Russia accuses US of masterminding Kremlin drone attack
A "No Drone Zone" sign sits just off the Kremlin in central Moscow as it prohibits unmanned aerial vehicles (drones) flying over the area, on May 3, 2023. Moscow's mayor on May 3, 2023 announced a ban on unauthorised drone flights over the Russian capital, just as the Kremlin said it had shot down two Ukrainian drones targeting President Vladimir Putin. (Photo by NATALIA KOLESNIKOVA / AFP)
(AFP) - Moscow on Thursday accused the US of masterminding a drone attack on the Kremlin, a charge denied by Washington, and said Ukrainian sabotage on Russian territory had reached "unprecedented momentum".
Moscow said President Vladimir Putin was working from the Kremlin the day after the attack, which it said was a Ukrainian attempt to kill him.
"Decisions on such attacks are not made in Kyiv, but in Washington," Kremlin spokesman Dmitry Peskov said.
"Kyiv only does what it is told to do... Washington should understand clearly that we know this," he said.
Ukraine has denied responsibility, with President Volodymyr Zelensky saying "We do not attack Moscow or Putin."
The United States has also denied any involvement.
"Peskov is just lying there, pure and simple," John Kirby, spokesman for the White House National Security Council, said on MSNBC.
Throughout its more than year-long offensive in Ukraine, Moscow has maintained that Kyiv is taking orders from the United States -- accusing the West of leading a war against Russia by proxy.
Another Ukraine ally, EU foreign policy chief Josep Borrell, warned Moscow "not to use this alleged attack as an excuse" to escalate the conflict.
- 'Unprecedented' sabotage -
The Kremlin attack came as Russia prepares to mark one of its main holidays on May 9 -- celebrating the Soviet victory over the Nazis in World War II -- with a traditional military parade in Red Square.
It came after five days of apparent sabotage attacks, including trains derailed by explosions and massive fires in annexed Crimea.
On Thursday, Russia's southern Krasnodar and Rostov regions, both near Ukraine, reported drone strikes that caused fires.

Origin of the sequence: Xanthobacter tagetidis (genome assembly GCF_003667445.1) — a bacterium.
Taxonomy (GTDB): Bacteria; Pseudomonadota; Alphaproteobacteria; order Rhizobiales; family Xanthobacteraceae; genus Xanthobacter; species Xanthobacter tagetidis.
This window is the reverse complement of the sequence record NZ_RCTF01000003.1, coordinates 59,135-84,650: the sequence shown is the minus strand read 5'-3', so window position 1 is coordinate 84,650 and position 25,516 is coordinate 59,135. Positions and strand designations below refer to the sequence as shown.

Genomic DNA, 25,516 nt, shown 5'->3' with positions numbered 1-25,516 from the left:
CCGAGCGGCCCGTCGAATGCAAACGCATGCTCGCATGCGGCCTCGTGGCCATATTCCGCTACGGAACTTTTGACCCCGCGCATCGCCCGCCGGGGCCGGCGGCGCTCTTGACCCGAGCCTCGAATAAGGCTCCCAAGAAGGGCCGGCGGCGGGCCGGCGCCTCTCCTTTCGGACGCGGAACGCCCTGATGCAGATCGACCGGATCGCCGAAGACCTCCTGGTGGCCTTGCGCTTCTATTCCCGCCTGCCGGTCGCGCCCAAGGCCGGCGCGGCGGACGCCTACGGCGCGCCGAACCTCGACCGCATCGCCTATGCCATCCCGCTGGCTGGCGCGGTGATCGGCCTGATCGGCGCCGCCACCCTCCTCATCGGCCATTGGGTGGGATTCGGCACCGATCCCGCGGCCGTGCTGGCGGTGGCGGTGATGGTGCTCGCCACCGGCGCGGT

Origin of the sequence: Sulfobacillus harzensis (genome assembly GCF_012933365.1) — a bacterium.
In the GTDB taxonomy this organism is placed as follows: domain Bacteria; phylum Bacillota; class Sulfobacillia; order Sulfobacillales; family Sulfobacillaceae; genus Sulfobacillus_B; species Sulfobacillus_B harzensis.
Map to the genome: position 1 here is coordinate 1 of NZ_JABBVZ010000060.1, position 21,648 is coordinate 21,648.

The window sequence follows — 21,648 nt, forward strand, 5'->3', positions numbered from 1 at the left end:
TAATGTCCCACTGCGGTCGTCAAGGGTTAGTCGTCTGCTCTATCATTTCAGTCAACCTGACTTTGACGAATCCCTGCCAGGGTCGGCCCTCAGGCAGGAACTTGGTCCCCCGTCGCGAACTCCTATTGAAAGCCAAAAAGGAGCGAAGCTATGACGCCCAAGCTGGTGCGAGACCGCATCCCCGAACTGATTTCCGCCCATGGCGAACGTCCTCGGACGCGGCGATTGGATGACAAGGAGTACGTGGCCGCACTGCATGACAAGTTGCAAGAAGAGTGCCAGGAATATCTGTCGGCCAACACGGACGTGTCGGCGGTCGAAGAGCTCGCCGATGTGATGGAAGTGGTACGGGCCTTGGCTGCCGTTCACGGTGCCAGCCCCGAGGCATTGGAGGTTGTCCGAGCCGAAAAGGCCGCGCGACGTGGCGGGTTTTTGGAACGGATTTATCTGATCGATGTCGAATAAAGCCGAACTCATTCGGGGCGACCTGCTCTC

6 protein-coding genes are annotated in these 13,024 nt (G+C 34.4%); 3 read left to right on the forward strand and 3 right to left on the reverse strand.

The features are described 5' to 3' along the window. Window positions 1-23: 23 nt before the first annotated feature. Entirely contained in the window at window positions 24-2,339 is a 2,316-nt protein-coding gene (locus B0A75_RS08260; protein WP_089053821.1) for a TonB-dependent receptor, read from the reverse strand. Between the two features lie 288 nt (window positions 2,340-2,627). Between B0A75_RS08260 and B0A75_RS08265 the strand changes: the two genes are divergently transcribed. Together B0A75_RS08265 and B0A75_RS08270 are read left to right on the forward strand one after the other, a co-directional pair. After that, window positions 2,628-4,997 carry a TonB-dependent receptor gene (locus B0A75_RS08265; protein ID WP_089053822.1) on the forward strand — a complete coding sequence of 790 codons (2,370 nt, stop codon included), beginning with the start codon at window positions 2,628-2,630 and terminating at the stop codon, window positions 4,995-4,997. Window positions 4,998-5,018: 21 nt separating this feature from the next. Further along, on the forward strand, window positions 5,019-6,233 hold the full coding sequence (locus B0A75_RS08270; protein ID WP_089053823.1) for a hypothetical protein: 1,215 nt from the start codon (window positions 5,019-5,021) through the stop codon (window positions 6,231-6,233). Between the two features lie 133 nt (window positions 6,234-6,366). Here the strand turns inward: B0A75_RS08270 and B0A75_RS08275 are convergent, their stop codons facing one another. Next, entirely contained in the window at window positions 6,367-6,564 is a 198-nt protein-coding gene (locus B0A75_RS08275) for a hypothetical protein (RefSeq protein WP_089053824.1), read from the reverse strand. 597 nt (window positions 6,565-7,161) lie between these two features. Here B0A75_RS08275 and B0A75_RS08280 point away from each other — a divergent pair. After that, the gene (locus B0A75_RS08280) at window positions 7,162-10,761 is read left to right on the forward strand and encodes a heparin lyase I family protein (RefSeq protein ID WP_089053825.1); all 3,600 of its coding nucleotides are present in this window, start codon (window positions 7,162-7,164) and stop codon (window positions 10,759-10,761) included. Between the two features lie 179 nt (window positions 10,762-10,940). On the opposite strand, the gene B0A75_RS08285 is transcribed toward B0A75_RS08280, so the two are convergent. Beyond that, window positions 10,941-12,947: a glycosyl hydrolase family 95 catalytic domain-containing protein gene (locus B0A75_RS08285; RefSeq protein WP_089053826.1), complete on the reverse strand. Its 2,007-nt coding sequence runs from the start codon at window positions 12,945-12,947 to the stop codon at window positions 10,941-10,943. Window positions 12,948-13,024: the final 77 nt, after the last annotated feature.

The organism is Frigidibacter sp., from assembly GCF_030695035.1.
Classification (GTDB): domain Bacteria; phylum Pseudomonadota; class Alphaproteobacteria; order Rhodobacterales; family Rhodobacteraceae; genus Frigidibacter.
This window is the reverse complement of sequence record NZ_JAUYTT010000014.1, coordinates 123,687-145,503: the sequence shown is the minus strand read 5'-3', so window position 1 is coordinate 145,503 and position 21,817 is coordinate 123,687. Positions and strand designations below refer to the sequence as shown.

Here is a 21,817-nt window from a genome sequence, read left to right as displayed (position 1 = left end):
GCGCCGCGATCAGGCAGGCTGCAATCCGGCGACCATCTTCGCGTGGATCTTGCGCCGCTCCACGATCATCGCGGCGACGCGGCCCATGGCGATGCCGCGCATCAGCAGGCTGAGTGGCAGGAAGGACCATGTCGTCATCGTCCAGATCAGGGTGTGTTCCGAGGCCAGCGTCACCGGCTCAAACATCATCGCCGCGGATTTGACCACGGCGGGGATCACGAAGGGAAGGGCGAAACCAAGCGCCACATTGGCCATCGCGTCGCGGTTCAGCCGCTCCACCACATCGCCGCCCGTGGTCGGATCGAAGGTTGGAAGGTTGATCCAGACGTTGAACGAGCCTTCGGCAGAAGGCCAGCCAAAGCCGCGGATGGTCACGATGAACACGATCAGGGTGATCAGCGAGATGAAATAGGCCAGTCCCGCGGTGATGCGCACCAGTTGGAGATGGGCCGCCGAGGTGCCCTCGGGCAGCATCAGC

And early Thursday evening, Russia-installed authorities in Crimea, a peninsula annexed by Russia in 2014, said their forces had downed a drone near an airbase in the region.
The Kremlin has insisted Moscow's May 9 parade will go ahead despite the attacks in border regions and in the heart of Russian power, but under "strengthened" security.
Russian television on Thursday showed Putin in the Kremlin for the first time since the drone attack.
The Russian leader does not plan "any address on this topic", said his spokesman.
Moscow did however acknowledge that the country was facing an "unprecedented" wave of sabotage.
Russia has opened a terrorism probe into the Moscow attack.
It has not released official images of the attack. Unverified social media images showed a drone hitting the Kremlin Senate building.
Peskov said "two copper sheets" on the dome of the 18th-century building had been damaged by fire.
"They have been or will be replaced, everything will be like new. There is no other damage."
- 'Criminal actions' -
As Moscow accused the United States of planning the Kremlin attack, Ukraine's Zelensky arrived on a surprise visit to The Hague.
He visited the International Criminal Court, which in March issued an arrest warrant for Putin over the alleged illegal deportation of Ukrainian children.
"We all want to see a different Vladimir here," Zelensky said, referring to the Russian president, whom he believes "deserves to be sanctioned for his criminal actions here, in the capital of international law".
A special tribunal should be created to hold Russia to account for its "crime of aggression", he said.
A mission of three experts, established under the Organization for Security and Cooperation in Europe (OSCE), also said Thursday that hundreds of thousands of Ukrainian children may have been transferred to Russia since 2015 after Moscow annexed Crimea.
"It seems there is a plan to assimilate them (children) on a massive scale," one of the experts, Veronika Bilkova, told reporters.
The Netherlands has pledged both financial and military support to Ukraine since Russia launched its offensive in February 2022.
Zelensky, who also met Dutch Prime Minister Mark Rutte, said Ukraine was "realistic" that it would not be able to join NATO while still fighting Russia.
"But we want a very clear message that we will be in NATO after the war," he said.
Putin has used Ukraine's wish to join the alliance to justify launching his offensive.
- Intense strikes -
After the Kremlin accused Kyiv of attempting to kill Putin, Ukrainian authorities said they faced a new wave of strikes overnight.
The Ukrainian air force said Thursday that Russia had fired 24 attack drones overnight, 18 of which were downed. Authorities said there were no casualties.
Sergiy Popko, the head of Kyiv's military administration, said the city "has not experienced such intensity of strikes since the beginning of this year".
Later Thursday, the Ukrainian air force said it downed its own drone that had lost control over Kyiv at around 8:00 pm (1700 GMT). AFP journalists had heard explosions in the city for about 15 to 20 minutes and saw a drone that air defence attempted to shoot down.
Kyiv mayor Vitali Klitschko said firefighters had contained a fire that broke out in a four-storey building.
© Agence France-Presse